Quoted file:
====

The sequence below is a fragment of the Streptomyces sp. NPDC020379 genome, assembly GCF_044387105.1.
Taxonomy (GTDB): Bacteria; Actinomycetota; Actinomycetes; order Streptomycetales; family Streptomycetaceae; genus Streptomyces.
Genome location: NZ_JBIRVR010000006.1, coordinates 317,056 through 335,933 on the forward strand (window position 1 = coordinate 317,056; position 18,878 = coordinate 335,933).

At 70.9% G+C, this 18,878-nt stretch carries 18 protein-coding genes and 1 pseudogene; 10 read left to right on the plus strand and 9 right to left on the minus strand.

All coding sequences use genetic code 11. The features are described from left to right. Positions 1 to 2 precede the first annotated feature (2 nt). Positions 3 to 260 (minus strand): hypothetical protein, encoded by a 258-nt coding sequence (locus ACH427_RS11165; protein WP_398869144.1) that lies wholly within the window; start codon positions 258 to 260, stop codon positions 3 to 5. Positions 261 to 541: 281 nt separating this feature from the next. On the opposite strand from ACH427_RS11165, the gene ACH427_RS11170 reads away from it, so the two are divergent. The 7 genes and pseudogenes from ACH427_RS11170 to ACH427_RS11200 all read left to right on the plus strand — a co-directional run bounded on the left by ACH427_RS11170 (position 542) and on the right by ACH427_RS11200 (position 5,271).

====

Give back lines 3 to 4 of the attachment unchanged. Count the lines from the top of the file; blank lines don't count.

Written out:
Genome location: NZ_JBIRVR010000006.1, coordinates 317,056 through 335,933 on the forward strand (window position 1 = coordinate 317,056; position 18,878 = coordinate 335,933).

At 70.9% G+C, this 18,878-nt stretch carries 18 protein-coding genes and 1 pseudogene; 10 read left to right on the plus strand and 9 right to left on the minus strand.